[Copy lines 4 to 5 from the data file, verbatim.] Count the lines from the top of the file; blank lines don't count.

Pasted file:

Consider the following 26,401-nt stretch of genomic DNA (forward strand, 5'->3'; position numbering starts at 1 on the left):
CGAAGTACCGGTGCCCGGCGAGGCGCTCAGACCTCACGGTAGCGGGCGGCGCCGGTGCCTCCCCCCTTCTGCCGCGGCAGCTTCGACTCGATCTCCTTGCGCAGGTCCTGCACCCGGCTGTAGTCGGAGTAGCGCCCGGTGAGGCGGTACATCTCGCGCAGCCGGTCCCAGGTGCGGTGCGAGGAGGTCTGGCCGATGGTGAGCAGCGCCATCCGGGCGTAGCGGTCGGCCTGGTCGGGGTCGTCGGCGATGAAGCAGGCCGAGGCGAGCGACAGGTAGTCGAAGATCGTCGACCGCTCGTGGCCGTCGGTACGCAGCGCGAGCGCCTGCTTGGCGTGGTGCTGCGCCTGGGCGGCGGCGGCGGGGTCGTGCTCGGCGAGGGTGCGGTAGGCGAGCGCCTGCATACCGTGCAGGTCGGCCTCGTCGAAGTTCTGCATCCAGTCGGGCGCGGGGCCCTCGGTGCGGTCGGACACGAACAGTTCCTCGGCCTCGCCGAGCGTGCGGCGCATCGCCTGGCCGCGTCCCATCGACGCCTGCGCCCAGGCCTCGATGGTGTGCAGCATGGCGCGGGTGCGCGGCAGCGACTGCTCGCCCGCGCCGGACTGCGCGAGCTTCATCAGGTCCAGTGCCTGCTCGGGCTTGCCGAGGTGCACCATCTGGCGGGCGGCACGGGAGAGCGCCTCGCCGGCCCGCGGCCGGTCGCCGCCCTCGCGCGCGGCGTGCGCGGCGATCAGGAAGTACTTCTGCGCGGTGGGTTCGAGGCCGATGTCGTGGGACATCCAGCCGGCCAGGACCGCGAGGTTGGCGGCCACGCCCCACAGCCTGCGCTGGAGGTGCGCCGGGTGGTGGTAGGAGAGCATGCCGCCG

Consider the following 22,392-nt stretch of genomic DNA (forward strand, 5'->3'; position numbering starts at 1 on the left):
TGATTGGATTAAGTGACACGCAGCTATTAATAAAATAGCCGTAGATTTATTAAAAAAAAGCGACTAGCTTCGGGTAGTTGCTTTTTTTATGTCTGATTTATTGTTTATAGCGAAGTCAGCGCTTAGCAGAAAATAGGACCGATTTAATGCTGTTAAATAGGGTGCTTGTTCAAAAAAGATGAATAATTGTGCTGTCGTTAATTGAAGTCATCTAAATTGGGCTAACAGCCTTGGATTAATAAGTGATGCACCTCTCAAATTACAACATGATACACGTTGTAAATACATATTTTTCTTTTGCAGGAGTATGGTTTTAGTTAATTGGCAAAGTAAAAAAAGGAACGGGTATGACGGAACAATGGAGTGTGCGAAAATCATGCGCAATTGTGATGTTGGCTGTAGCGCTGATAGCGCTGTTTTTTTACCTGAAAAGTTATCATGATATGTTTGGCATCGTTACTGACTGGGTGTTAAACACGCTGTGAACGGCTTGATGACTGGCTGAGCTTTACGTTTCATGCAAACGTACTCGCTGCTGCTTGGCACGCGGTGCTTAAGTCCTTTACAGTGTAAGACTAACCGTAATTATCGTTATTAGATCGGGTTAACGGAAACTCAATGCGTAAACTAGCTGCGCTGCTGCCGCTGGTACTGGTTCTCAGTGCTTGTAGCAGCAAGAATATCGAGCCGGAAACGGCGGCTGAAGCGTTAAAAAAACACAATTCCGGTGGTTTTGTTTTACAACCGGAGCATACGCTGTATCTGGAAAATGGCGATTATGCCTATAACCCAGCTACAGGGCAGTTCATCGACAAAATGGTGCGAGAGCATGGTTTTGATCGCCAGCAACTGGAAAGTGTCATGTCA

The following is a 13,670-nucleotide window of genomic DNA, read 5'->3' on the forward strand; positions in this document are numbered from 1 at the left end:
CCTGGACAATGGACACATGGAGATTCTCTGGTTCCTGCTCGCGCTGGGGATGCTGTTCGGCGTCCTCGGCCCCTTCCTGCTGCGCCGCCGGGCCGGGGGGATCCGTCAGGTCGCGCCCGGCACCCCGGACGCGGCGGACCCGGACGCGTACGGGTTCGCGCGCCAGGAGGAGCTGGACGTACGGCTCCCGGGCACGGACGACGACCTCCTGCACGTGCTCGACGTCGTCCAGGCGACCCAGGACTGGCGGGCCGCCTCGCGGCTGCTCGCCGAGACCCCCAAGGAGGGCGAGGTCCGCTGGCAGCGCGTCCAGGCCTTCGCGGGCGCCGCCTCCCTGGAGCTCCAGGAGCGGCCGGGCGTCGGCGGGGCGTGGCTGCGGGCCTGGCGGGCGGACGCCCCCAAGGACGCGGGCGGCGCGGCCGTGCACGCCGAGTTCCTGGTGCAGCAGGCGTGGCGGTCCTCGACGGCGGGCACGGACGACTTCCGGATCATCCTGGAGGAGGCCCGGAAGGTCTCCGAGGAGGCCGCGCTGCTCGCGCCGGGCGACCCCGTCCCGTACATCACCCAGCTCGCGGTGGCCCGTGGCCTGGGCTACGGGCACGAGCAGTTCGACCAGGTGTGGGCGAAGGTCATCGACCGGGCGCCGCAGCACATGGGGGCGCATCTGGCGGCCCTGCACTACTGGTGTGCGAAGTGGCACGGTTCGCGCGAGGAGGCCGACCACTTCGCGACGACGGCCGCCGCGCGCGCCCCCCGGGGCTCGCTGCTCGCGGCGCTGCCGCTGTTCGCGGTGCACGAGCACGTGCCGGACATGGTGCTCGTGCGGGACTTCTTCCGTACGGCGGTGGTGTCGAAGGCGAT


TGATTGGATTAAGTGACACGCAGCTATTAATAAAATAGCCGTAGATTTATTAAAAAAAAGCGACTAGCTTCGGGTAGTTGCTTTTTTTATGTCTGATTTATTGTTTATAGCGAAGTCAGCGCTTAGCAGAAAATAGGACCGATTTAATGCTGTTAAATAGGGTGCTTGTTCAAAAAAGATGAATAATTGTGCTGTCGTTAATTGAAGTCATCTAAATTGGGCTAACAGCCTTGGATTAATAAGTGATGCACCTCTCAAATTACAACATGATACACGTTGTAAATACATATTTTTCTTTTGCAGGAGTATGGTTTTAGTTAATTGGCAAAGTAAAAAAAGGAACGGGTATGACGGAACAATGGAGTGTGCGAAAATCATGCGCAATTGTGATGTTGGCTGTAGCGCTGATAGCGCTGTTTTTTTACCTGAAAAGTTATCATGATATGTTTGGCATCGTTACTGACTGGGTGTTAAACACGCTGTGAACGGCTTGATGACTGGCTGAGCTTTACGTTTCATGCAAACGTACTCGCTGCTGCTTGGCACGCGGTGCTTAAGTCCTTTACAGTGTAAGACTAACCGTAATTATCGTTATTAGATCGGGTTAACGGAAACTCAATGCGTAAACTAGCTGCGCTGCTGCCGCTGGTACTGGTTCTCAGTGCTTGTAGCAGCAAGAATATCGAGCCGGAAACGGCGGCTGAAGCGTTAAAAAAACACAATTCCGGTGGTTTTGTTTTACAACCGGAGCATACGCTGTATCTGGAAAATGGCGATTATGCCTATAACCCAGCTACAGGGCAGTTCATCGACAAAATGGTGCGAGAGCATGGTTTTGATCGCCAGCAACTGGAAAGTGTCATGTCA

The following is a 13,670-nucleotide window of genomic DNA, read 5'->3' on the forward strand; positions in this document are numbered from 1 at the left end: